One element on which I think there is no clarity and that is crucial for the establishment and stable and dynamic maintenance of communities is the number of its members. I think that if they are not expressions of traditional communality but contemporary creations, it cannot be under forty or fifty and the top would be around a hundred and fifty. If the number turns between ten and twenty, which is what we usually have in mind, you usually will not be a base but it likely depends on a coordinator. To stably and creatively fulfill all its functions there have to be many members because, if the whole load is carried by two or three, the community becomes one-dimensional and routinized and results unstable.

We have already insisted that neighborhood residents have to do everything themselves and all at once. Assistance to the community is another burden, but is assumed freely and gladly. So if there are not many and the loads are not distributed, the community ends up not being liberating but a weight that is carried because it seems to make sense and one has committed. It should also be taken into account that a true community is not a party with its internal discipline, but a very heterogeneous group with a varying degree of involvement of its members. If it is a true community, it cannot force accession or require commitments. Everyone does it from himself as of his convictions and possibilities. As the "we" it is born freely of themselves and becomes denser with the exercise, one must be very careful to give it time and not to induce it. But even people who identify with the community's "we",  have many other commitments, primarily family and work, and as the community cannot be totalitarian, respects them, knowing that they are not excuses and everyone does what they can and as they can.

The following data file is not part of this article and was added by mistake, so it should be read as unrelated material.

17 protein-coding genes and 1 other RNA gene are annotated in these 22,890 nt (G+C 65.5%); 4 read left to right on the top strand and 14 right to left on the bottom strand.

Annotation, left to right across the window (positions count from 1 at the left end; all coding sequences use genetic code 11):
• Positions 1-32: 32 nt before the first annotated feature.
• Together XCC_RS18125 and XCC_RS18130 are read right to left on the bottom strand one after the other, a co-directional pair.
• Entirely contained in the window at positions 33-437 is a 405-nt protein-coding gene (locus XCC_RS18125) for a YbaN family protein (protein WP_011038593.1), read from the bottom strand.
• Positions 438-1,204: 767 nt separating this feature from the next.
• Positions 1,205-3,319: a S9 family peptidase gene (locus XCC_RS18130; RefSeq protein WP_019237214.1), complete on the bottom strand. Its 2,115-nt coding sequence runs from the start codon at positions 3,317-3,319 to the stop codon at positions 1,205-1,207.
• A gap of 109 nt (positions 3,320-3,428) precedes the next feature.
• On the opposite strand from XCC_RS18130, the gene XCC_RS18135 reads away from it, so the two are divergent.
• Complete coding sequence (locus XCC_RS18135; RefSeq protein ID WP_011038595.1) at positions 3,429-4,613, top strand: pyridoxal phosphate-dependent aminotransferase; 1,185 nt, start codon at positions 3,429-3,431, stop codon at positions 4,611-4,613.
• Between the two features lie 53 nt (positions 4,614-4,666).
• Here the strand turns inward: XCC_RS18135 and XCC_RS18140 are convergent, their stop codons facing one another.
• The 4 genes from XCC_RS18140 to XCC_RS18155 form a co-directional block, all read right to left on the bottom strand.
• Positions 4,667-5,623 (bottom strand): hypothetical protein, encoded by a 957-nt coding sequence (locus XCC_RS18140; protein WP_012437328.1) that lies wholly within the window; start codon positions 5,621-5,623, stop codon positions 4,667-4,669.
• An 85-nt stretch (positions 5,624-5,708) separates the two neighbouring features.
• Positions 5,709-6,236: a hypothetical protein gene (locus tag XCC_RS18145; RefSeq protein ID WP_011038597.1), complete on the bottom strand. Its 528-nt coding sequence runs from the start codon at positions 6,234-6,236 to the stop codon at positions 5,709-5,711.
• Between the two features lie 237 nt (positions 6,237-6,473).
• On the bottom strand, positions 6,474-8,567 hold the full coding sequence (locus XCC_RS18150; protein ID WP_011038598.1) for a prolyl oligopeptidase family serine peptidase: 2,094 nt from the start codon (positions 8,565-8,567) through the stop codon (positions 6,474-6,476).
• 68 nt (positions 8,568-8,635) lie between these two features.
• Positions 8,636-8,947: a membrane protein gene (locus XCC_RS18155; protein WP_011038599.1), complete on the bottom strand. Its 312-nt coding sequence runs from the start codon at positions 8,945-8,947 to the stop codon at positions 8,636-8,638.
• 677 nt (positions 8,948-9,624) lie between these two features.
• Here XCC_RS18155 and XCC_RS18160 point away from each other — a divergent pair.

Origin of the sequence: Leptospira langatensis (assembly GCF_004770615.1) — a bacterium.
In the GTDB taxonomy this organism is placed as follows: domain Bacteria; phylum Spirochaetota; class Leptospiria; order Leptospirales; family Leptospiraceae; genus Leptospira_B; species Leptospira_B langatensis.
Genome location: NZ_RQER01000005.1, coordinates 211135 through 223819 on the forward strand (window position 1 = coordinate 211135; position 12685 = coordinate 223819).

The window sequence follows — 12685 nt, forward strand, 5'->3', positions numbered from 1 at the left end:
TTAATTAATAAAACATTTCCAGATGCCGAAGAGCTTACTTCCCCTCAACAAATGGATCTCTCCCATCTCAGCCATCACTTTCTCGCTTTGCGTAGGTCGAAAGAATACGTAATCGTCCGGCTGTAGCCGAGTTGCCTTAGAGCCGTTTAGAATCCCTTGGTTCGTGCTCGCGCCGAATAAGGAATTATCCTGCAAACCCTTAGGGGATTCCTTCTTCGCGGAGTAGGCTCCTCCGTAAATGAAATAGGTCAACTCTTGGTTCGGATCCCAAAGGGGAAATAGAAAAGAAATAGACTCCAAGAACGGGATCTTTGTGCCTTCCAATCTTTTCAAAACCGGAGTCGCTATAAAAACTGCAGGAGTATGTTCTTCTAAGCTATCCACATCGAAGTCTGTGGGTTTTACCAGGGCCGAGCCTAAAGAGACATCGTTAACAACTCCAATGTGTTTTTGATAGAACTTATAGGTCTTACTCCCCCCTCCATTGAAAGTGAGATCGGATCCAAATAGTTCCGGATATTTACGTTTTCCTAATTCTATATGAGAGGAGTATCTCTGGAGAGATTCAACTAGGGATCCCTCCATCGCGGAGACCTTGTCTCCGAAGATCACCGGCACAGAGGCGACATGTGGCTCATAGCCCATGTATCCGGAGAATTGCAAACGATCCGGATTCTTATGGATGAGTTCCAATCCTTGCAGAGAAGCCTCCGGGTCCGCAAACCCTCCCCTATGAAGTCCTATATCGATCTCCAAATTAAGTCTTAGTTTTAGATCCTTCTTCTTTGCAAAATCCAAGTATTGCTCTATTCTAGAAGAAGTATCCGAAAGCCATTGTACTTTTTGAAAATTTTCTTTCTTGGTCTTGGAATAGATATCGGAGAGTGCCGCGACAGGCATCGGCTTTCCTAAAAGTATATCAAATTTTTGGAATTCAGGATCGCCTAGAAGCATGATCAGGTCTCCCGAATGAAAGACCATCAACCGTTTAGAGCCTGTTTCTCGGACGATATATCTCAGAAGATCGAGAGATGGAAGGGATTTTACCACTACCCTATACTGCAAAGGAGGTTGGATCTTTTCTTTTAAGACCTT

Personalized communities are not countercurrent to the popular neighborhood, although they transcend it by qualifying and safeguarding it

In what ways are popular neighborhood communities countercurrents? Let us consider the question as from the neighborhood itself and from the dominant direction of the city.